MIT Engineers Rewrite the Pen

by Julie Barr on September 14, 2016 · 2 comments

in Alumni Life

09-14-16_riind_penandpaper_edit“This pen was designed to inspire confidence in all you put forth,” claims RIIND, a company founded my two MIT engineers who just engineered “the pen that rewrites them all.”

So why does a simple pen need the MIT treatment? After working together during overlapping studies at MIT, the co-founders of RIIND wanted to continue their passion for design and engineering through a side project. They decided a pen offered an opportunity to improve upon a very well-known tool in a meaningful way and still harness the technical excellence MIT has been known to develop within its students.

09-14-16_riind_pens_edit2Over 20 months, they broke the pen down to its most basic elements and carefully designed each component to the most optimal specs. With a pen’s heart and soul being its mechanism. “We wanted to invent a twist mechanism to be crisp and refreshingly intuitive,” says Clayton Poppe SM ’09, MBA ’09, who co-founded the company with a fellow alumnus.

Though it may look similar to many pens, the ink-tip extension and retraction mechanism is an original, proprietary design that sets it apart. Dubbed the ContinousCam, the omnidirectional binary twist mechanism can rotate a half-turn clockwise or counter-clockwise to deploy the pen, as opposed to most rotating pens, which require the pen to open and close in a specific direction.

“The pen is a simple tool,” says Poppe, “but as an extension of your mind it becomes powerful.” Other aspects that set their design apart is its ability to fit various ink cartridges, the flexibility and indestructibility of the clip, and the non-slip machine texture of the grip.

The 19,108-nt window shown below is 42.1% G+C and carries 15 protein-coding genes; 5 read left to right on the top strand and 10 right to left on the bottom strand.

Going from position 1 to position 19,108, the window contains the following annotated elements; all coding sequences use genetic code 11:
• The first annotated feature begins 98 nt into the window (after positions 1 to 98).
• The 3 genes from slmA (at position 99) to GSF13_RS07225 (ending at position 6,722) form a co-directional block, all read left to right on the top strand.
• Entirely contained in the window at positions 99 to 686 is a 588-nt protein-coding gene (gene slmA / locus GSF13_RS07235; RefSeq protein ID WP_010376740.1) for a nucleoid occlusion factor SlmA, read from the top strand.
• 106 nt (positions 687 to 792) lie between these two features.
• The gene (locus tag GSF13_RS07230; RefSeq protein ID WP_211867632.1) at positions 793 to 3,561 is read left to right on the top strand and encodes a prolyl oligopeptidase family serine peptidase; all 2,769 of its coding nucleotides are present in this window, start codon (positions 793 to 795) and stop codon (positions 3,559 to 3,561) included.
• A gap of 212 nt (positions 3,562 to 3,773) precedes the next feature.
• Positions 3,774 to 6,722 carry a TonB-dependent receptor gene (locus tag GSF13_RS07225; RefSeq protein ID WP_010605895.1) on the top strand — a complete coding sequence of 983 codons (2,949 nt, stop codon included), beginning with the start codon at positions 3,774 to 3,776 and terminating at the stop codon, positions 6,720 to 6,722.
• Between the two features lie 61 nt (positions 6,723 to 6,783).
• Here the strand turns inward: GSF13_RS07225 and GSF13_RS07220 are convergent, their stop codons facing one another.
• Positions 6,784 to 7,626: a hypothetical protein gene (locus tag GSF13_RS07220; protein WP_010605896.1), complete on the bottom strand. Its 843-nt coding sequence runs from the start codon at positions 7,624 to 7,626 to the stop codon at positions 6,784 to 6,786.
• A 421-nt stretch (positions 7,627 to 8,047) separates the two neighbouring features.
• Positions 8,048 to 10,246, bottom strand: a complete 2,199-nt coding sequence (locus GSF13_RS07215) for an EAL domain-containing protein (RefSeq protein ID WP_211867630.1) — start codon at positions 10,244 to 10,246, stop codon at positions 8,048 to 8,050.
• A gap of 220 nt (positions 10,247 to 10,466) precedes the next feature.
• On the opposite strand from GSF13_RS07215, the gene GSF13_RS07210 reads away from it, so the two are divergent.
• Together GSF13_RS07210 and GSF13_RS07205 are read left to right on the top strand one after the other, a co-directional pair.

“We’re developing this brand new technology, competing against commodity projects,” says Poppe. “We’re offering great innovation and great manufacturing. We’re not inventing a new pen but we’re taking something that’s a tool that everybody uses and making it better, more personal, and developing a connection with our customers.”

After perfecting their design, the pair got financial support from a Kickstarter campaign last summer and now is making waves in the pen enthusiast community, which, as it turns out, is quite substantial. They quickly surpassed their goal, which gave them the ability to decrease the cost of their pen to less than $100, a suggestion from pen bloggers.

Poppe—who works at a startup that develops green materials as alternatives to wood composites, particleboard, and plywood—has enjoyed the opportunity to work very closely with RIIND’s customers as the team aims to provide the best designs and offer excellent customer service, worldwide.



{ 2 comments… read them below or add one }

Emil Friedman September 15, 2016 at 5:36 pm

A $99 pen?! This is September, not April. Can people raise money via Kickstarter, keep most of the money and then tell the investors, “Sorry, there were no sales so our company folded.”?


S. Ira Grossman September 16, 2016 at 8:42 pm

So you worked on the mechanics but did you do anything about the really important part, what separates pens, the point and the ink?


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